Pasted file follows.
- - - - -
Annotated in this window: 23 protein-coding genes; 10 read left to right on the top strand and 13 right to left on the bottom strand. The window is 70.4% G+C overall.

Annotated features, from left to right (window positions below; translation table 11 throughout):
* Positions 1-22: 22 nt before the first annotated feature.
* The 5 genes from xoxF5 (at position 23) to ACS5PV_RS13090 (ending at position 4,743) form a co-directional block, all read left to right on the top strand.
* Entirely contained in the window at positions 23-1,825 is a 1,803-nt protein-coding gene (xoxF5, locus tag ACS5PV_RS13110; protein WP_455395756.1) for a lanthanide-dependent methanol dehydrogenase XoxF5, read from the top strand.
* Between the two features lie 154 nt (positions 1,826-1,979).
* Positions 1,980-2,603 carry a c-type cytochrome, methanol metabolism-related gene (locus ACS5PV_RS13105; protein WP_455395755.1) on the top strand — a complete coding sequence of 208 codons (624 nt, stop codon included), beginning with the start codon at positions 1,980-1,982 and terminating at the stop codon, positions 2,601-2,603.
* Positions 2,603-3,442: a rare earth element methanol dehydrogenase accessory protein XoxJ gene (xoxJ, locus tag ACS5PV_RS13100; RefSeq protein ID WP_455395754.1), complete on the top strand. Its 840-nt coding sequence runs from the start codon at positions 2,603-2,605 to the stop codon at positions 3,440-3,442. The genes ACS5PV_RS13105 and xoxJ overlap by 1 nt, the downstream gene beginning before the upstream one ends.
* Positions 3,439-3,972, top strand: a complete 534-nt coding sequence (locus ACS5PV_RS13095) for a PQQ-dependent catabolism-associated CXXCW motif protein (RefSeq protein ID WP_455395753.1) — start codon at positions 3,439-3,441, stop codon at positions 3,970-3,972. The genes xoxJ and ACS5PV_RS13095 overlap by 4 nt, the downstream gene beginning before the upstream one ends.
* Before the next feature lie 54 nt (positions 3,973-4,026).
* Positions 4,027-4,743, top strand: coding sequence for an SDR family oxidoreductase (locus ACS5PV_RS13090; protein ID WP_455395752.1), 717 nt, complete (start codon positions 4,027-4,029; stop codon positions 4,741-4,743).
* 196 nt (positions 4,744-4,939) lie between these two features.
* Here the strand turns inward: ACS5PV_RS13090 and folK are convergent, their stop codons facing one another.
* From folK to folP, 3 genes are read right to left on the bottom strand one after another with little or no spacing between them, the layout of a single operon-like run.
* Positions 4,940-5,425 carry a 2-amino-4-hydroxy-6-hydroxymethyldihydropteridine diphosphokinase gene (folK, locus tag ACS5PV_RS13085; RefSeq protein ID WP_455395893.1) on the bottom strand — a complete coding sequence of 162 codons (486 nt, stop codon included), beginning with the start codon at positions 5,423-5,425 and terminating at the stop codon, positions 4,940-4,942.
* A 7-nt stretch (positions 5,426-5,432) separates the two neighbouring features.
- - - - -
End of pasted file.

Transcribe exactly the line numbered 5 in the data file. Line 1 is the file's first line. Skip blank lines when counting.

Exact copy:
* Entirely contained in the window at positions 23-1,825 is a 1,803-nt protein-coding gene (xoxF5, locus tag ACS5PV_RS13110; protein WP_455395756.1) for a lanthanide-dependent methanol dehydrogenase XoxF5, read from the top strand.